Why M&S shares are still overvalued

For Marks & Spencer's (MKS) loyal and long-suffering investors, today’s half-year results provided a very familiar soundtrack. Yes, another turnaround plan is underway, with the promise of sustainable, profitable growth and the pledge to make M&S “special again”.

At least this latest restructuring effort is in the capable hands of new chairman Archie Norman, who has form in this area, having revived British retail brands Kingfisher and Asda.

Some of the initial work has already been undertaken by chief executive Steve Rowe, who has addressed “immediate and burning issues” such as too much discounting and poor stock availability and shopping experience.

Half-year profits of £219 million gave the Rowe/Norman partnership an early boost as this figure was much better than the consensus forecast of £201 million, albeit still down 5% on last year. That M&S shares are little changed on the day perhaps reflects Rowe’s honesty in admitting there are still many structural issues to address.

These include the need to right-size the UK store estate, including closures, space reduction and relocations where stores are underperforming. The ultimate aim is to reshape the estate to focus on high volume locations with a conforming store size and fit-for-purpose back-of-house facilities.

But these are initiatives which need time to implement, something M&S doesn’t have when the convenience food and clothing sectors are moving so quickly and new online players and discounters arrive all the time.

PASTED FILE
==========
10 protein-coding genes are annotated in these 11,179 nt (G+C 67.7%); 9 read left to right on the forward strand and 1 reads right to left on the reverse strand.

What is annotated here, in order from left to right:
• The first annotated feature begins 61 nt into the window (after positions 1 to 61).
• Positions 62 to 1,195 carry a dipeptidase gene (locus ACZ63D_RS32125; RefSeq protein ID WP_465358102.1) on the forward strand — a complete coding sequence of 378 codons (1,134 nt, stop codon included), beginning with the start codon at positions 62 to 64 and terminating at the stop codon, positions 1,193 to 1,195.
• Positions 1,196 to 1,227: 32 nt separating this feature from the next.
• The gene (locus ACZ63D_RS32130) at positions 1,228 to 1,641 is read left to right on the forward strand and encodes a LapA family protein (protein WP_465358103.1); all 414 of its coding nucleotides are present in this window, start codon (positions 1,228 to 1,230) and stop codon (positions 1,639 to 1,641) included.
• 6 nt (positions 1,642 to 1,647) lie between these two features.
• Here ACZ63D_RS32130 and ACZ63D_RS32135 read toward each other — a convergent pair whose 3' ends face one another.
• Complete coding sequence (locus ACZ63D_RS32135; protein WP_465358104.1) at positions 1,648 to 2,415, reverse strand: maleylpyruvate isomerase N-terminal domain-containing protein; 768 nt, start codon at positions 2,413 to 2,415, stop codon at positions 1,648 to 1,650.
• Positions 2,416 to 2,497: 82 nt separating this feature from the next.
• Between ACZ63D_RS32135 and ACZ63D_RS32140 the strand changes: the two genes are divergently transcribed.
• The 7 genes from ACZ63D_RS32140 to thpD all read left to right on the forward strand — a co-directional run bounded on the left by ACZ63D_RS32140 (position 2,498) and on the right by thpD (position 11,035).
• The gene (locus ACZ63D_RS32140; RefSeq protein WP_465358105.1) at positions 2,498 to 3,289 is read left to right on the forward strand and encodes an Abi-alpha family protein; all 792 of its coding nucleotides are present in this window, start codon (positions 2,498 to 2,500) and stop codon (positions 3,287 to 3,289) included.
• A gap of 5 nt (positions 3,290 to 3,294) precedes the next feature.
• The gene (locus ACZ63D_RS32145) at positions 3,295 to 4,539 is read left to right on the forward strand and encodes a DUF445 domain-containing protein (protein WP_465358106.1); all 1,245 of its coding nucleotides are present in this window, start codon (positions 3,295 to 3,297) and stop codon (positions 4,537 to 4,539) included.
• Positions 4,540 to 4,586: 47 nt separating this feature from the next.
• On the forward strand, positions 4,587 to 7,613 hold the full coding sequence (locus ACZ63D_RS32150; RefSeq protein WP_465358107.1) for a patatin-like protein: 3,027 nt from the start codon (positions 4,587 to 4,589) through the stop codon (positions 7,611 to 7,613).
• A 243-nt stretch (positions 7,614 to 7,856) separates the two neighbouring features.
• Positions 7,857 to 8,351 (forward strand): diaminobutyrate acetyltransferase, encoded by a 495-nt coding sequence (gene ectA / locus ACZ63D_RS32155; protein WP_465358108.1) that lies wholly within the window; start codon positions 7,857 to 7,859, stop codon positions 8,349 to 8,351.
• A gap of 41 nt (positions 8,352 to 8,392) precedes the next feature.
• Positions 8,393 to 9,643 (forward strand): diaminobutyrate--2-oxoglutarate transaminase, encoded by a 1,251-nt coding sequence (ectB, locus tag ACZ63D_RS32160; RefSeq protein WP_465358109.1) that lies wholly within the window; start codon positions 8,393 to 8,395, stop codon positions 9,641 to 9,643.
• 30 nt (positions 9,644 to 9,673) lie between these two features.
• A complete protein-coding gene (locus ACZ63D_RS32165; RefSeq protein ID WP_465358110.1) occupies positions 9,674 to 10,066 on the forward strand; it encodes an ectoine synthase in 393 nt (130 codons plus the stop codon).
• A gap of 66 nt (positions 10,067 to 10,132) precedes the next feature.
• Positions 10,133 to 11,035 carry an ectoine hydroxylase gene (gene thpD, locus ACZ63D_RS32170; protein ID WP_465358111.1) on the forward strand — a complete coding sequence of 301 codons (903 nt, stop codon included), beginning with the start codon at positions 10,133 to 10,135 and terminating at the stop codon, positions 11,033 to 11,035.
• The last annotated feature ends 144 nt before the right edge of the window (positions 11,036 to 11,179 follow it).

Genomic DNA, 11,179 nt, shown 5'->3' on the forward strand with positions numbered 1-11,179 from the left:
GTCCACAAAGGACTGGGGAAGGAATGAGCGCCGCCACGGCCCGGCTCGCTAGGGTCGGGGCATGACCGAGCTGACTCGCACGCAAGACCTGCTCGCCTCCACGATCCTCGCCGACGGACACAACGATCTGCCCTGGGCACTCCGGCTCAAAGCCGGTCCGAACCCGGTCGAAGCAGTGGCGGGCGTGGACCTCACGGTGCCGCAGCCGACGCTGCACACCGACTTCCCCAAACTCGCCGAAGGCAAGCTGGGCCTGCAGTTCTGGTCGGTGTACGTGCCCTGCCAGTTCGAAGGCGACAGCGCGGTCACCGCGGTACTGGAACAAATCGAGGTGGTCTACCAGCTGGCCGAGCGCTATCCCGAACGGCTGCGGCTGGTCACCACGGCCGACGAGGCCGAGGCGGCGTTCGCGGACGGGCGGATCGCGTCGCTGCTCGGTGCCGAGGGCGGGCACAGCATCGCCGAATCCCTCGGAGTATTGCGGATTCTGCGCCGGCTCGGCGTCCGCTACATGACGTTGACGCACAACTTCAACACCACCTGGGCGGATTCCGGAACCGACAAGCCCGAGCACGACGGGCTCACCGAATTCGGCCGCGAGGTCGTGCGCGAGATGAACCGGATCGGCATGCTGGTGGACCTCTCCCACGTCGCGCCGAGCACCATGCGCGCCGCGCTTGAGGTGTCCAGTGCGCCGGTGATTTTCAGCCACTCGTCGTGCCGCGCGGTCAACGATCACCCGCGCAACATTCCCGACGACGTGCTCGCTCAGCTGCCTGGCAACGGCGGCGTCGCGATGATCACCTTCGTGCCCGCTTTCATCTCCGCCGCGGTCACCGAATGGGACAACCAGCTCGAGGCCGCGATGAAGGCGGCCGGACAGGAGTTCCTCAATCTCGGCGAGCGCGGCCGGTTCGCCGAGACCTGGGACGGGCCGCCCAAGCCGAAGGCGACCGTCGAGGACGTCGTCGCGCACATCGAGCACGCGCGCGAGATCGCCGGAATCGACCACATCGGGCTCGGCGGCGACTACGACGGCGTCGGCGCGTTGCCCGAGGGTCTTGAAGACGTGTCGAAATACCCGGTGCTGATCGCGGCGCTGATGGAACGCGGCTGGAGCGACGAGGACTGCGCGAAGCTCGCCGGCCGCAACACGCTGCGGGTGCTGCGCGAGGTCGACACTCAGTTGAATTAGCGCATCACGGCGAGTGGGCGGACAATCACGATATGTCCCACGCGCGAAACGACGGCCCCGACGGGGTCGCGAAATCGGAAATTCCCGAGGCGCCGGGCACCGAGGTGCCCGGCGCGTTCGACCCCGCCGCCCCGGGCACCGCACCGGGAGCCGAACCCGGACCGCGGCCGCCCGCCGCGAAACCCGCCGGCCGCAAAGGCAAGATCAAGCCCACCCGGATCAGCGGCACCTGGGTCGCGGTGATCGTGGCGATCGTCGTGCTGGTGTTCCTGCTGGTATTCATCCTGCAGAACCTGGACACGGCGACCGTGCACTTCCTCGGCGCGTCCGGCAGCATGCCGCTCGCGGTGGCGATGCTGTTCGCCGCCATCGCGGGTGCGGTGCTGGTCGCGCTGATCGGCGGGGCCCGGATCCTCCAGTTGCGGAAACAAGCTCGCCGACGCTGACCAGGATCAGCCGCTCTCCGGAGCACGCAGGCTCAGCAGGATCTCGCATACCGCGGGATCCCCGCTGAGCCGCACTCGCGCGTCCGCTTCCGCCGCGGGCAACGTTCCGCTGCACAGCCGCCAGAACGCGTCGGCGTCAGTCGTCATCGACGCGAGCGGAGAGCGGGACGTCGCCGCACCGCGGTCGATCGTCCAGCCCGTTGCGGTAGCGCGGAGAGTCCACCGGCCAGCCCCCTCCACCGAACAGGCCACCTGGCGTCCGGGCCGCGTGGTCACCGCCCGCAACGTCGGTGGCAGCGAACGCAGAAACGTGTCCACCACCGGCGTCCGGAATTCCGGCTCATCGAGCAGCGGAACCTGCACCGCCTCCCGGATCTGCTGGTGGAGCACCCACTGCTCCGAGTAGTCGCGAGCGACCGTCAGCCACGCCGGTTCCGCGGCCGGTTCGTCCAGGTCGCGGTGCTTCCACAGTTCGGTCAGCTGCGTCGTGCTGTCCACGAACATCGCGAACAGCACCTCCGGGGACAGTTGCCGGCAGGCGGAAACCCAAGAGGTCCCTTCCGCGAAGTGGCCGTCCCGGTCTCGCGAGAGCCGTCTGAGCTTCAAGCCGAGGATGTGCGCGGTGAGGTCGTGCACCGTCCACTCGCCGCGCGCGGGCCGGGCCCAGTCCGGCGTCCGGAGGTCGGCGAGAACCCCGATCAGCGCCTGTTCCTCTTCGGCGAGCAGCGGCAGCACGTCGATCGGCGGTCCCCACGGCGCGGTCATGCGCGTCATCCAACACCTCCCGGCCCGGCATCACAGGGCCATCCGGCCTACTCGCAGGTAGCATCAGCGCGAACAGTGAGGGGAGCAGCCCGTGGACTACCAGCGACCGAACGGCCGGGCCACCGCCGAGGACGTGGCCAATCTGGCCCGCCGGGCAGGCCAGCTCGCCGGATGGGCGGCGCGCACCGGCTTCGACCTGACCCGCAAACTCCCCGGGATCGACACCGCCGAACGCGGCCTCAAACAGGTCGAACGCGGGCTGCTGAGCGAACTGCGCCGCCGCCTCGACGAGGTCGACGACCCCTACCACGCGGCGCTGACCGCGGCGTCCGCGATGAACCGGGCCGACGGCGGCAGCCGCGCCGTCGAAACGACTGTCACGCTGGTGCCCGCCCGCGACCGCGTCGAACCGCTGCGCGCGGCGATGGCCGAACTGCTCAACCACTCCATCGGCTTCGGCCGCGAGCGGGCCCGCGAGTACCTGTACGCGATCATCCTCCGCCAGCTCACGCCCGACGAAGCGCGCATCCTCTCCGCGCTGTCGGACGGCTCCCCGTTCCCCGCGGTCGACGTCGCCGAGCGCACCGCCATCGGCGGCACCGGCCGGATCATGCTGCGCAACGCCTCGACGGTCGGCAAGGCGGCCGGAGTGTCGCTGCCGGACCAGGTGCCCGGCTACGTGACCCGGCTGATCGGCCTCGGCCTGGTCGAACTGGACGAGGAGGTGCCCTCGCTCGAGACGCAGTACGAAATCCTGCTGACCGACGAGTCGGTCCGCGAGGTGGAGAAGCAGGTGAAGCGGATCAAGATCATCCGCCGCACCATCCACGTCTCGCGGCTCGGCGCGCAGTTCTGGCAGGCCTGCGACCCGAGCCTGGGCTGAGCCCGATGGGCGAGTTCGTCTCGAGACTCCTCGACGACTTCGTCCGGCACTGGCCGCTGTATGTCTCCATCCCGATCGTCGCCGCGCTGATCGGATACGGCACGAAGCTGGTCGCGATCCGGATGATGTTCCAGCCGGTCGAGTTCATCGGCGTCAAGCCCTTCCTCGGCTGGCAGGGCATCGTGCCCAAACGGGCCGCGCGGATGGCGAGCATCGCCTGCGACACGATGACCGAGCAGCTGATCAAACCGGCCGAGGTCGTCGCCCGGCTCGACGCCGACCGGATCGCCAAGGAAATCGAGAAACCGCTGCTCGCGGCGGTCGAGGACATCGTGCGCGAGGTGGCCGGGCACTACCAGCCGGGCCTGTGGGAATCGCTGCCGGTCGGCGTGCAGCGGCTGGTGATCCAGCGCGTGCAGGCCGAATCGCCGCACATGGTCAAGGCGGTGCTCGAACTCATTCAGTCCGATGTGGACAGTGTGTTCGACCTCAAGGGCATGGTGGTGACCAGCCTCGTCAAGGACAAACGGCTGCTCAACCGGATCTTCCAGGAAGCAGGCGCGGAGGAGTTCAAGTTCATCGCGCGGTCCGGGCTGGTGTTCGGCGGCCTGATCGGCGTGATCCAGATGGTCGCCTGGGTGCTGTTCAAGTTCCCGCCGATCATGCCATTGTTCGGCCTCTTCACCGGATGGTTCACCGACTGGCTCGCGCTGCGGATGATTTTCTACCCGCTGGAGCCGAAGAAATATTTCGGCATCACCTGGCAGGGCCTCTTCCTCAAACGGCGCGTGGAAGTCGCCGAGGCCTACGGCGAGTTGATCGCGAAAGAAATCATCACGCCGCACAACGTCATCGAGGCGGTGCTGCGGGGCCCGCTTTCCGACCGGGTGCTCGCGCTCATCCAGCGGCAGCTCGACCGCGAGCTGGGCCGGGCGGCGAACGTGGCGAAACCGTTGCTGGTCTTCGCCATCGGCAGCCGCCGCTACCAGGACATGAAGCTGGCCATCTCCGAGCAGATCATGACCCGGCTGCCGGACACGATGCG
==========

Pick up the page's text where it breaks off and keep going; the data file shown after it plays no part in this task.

In her latest ‘sell’ note issued following these results, Investec Securities retail analyst Kate Calvert makes this point: “It is early days in Mr Rowe’s five-year rejuvenation strategy, with the benefits back-ended.

“M&S is playing catch-up in a difficult mid-market position and pressures in food are unlikely to recede near-term. In our view, the shares are unlikely to perform until evidence of sustainable recovery is seen.”

She has a price target of 295p and says a forward price/earnings (PE) multiple of 11.1 times and dividend yield of 5.7% were not compelling enough given near-term consumer spending uncertainty, market volatility and poor earnings visibility.

M&S concedes that competition is intense, but points out that the business retains very strong market positions in lingerie, schoolwear, denim and suits.

In food, the headwinds have intensified as supermarket rivals look for a bigger slice of the convenience market. Hard-pressed consumers are also more aware of value and careful about premium choices.

As a result, the chain is slowing its Simply Food opening programme to about 80 new stores in this financial year, compared with 90 previously forecast. Capital expenditure for the group will be no more than £350 million this year, against £400 million previously.

The strong performance of M&S’s food halls has provided some comfort in recent years, but there are signs that this may no longer be the case. Like-for-like sales were down 0.1% in the second quarter, the same rate as in clothing and home.

A PE of 11 hardly seems stretched and that generous yield should lend a level of support. However, profit forecasts are for only modest growth over the next few years and there are clear risks around rising costs caused by Brexit and the weak pound.

News that finance director Helen Weir is off to pastures new is being taken as a negative, coming as it does after last month’s departure of clothing & beauty director Jo Jenkins.

For many analysts, 300p appears to be the right price until that turnaround gains traction.

This article is for information and discussion purposes only and does not form a recommendation to invest or otherwise. The value of an investment may fall. The investments referred to in this article may not be suitable for all investors, and if in doubt, an investor should seek advice from a qualified investment adviser.